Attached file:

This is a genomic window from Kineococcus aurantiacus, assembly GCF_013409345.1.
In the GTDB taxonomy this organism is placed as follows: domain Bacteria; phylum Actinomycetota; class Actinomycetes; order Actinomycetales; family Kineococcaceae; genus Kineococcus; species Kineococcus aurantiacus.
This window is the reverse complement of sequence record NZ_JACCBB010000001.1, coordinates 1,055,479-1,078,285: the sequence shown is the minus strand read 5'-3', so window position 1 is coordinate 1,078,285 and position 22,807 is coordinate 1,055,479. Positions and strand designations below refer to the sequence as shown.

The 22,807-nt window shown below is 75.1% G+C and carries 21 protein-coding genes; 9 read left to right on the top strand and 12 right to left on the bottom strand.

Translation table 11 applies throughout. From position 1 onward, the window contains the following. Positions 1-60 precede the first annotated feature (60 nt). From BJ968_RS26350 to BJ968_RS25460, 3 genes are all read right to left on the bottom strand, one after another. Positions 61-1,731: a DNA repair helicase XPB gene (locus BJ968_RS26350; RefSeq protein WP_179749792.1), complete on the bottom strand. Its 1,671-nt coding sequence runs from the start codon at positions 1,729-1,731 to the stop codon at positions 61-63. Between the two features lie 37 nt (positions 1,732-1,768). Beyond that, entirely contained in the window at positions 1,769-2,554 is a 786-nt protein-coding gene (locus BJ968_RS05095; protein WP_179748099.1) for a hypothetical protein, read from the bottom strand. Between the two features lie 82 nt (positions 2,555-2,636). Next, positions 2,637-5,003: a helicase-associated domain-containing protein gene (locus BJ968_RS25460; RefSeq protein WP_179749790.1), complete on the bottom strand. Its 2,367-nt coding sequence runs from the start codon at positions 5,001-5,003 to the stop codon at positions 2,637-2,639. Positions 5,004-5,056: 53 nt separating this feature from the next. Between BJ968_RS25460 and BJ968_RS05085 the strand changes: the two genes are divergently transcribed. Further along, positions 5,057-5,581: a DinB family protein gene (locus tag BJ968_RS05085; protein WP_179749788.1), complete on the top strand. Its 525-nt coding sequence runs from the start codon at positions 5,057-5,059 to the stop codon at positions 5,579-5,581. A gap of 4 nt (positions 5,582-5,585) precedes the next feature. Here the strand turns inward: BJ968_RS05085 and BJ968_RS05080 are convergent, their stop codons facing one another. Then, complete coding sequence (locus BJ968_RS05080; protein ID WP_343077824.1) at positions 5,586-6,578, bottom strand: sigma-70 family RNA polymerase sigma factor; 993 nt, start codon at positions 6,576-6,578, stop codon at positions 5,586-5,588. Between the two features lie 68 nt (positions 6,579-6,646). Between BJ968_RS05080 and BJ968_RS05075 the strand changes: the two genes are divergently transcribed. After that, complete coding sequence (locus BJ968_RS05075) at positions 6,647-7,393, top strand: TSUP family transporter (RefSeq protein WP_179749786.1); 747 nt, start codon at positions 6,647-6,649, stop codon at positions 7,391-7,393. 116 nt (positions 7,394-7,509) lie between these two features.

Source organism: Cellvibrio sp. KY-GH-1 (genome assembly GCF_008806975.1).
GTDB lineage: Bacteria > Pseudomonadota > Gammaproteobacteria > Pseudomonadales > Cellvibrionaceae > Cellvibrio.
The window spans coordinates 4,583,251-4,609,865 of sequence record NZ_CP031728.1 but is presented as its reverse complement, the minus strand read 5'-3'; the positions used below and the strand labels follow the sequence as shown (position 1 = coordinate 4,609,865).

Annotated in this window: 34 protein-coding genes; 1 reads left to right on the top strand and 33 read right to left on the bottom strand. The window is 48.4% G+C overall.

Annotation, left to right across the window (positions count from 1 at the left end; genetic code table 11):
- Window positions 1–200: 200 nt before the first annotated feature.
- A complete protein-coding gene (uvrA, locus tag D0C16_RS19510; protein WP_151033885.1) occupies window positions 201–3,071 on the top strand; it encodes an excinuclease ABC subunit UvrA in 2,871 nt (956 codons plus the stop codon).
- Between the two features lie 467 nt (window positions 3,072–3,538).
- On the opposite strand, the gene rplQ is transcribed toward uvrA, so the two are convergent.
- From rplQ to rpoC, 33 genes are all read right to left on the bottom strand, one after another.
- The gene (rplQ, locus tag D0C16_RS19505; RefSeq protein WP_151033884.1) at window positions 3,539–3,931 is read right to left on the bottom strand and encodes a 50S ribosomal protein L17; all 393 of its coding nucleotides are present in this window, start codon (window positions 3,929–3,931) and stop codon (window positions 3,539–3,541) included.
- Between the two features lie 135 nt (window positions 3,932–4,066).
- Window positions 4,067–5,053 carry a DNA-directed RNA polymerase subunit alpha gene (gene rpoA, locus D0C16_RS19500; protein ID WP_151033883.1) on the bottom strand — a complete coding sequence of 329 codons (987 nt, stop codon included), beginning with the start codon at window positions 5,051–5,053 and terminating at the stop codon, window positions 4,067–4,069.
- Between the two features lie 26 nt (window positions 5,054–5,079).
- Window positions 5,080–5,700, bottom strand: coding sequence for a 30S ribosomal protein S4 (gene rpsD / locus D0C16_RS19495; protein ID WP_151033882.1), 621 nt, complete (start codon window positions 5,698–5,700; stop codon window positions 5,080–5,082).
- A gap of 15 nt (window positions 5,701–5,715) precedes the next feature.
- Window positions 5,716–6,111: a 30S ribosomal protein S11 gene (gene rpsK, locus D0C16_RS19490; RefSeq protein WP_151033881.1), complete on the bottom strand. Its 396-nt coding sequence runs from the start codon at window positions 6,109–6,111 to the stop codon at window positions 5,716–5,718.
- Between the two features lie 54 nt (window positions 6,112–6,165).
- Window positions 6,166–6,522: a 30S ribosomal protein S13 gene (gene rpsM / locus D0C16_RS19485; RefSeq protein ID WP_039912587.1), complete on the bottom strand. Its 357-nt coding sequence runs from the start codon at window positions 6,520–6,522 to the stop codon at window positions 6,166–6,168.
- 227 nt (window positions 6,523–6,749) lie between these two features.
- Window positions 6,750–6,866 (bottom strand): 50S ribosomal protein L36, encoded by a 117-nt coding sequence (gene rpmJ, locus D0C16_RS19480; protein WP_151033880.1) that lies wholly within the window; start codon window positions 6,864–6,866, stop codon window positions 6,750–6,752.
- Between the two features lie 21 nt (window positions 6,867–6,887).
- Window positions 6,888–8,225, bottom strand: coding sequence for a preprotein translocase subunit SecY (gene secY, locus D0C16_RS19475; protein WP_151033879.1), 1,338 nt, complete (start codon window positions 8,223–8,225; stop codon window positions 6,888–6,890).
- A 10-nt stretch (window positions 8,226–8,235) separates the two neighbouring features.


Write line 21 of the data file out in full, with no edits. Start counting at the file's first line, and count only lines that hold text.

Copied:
- A gap of 15 nt (window positions 5,701–5,715) precedes the next feature.